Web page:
Prince Charles: seven things we have learnt from his biography

Charles: The Heart of a King reveals new details of his relationships with Jimmy Savile and Princess Diana

prince charles

Details about Prince Charles, one of the world's "least understood figures" have begun to emerge in a new unauthorised biography of the future king.

Charles: The Heart of a King, by Time magazine journalist Catherine Meyer comes out later this week and is currently being serialised in The Times. Here are seven things we have learned from it about Prince Charles and Clarence House:

Charles wanted to call off his wedding to Diana

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On the night before the wedding, Prince Charles reportedly told one of his aides: "I can't go through with it... I can't do it." Diana was "not the jolly country girl he had assumed" but instead a complex and vulnerable woman, who was suffering from mental health problems at the time.

He talks to dead people

When the Prince's mentor Earl Mountbatten died in an IRA bombing in 1979, it "made him want to die too", the Daily Telegraph reports. "Charles never quite relinquishes his grief," according to Meyers. "He fills his domains with little shrines and memorials; he goes into his gardens not to talk to the plants but to the deceased." By doing so, the future king hopes to keep the Queen Mother, Mountbatten "and a host of other departed spirits alive in his heart", she says.

His relationship with Jimmy Savile was closer than previously thought

The Prince and Jimmy Savile - now known to be a prolific child sex offender – became close in the 1970s after bonding over their charity work, a spokesperson told The Guardian in 2012. Meyers' biography provides further details of their relationship, including how the Prince asked Savile to read over and correct his speeches and relied on him as a personal confidant.

The Queen has concerns about Charles being king

When he assumes power, Charles is determined to "never be remote and silent like his mother", particularly on environmental activism and other issues close to his heart, says Meyers. "In defining his role as heir apparent, the Prince has signalled a redefinition of the monarchy. Some courtiers – and the sovereign herself – fear that neither the crown nor its subjects will tolerate the shock of the new," she writes.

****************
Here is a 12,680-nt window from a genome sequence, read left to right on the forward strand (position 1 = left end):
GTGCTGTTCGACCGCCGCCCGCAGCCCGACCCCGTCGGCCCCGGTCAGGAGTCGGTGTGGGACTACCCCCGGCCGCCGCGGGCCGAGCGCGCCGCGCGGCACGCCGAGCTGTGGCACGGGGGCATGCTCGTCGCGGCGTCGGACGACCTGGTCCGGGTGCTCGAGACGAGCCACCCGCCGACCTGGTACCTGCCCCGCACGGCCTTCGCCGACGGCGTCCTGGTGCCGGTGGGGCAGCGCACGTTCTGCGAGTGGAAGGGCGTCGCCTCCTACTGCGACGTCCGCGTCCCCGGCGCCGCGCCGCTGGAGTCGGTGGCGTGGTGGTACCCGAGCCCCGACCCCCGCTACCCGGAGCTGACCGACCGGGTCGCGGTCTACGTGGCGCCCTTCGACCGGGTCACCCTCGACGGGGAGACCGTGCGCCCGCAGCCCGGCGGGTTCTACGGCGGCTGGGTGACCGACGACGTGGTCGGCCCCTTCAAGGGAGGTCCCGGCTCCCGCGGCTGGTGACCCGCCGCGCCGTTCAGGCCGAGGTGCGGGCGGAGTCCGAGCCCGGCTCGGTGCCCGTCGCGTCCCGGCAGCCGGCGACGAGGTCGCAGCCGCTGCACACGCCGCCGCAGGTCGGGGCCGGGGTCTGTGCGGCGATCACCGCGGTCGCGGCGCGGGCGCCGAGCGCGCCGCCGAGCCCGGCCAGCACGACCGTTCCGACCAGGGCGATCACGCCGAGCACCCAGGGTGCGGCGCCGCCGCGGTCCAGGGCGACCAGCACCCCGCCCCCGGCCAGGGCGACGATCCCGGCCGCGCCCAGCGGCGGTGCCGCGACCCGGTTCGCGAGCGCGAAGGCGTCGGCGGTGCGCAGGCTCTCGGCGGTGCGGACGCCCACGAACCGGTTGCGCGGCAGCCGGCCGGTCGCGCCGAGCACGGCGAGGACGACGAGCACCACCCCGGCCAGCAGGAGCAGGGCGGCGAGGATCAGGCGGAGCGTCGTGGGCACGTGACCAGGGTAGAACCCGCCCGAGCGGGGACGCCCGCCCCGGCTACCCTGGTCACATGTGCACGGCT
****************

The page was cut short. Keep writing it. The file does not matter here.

Clarence House is like Wolf Hall

"The court of the heir to the throne crackles with tension," according to the biography. In a one extract, Meyer describes Clarence House as being torn apart by backstabbing, in-fighting and turf wars. "One former householder refers to Clarence House as Wolf Hall, in reference to the treacherous and opportunistic world depicted by Hilary Mantel in her fictionalised account of the rise of Thomas Cromwell under Henry VIII," Mayer writes.

A Clarence House spokesperson said: "This is not an official biography, therefore, we have no comment to make."

He is "insecure and indecisive"

Meyer describes how the future king's "native insecurity" often comes to light. "He doesn't always believe he's earned the praise that comes his way, while criticism has the power to cast him into despair," she writes. She alleges that the future king has to get at least three opinions on a subject before he is able to make decision.

He is frugal

The Prince's former private secretary Clive Alderton told Meyer: "When you are having tea with him, (he) gets any leftovers wrapped up and brought back for his next meal, and the next one. I've rarely met someone who is so frugal, not in the sense of meanness but an absolute allergy to waste, and in particular waste of food". Meyer's also recalls how the Prince once siphoned dirty bath water from his bath at St James’s Palace onto his garden below during one hot summer, the Daily Mail reports.

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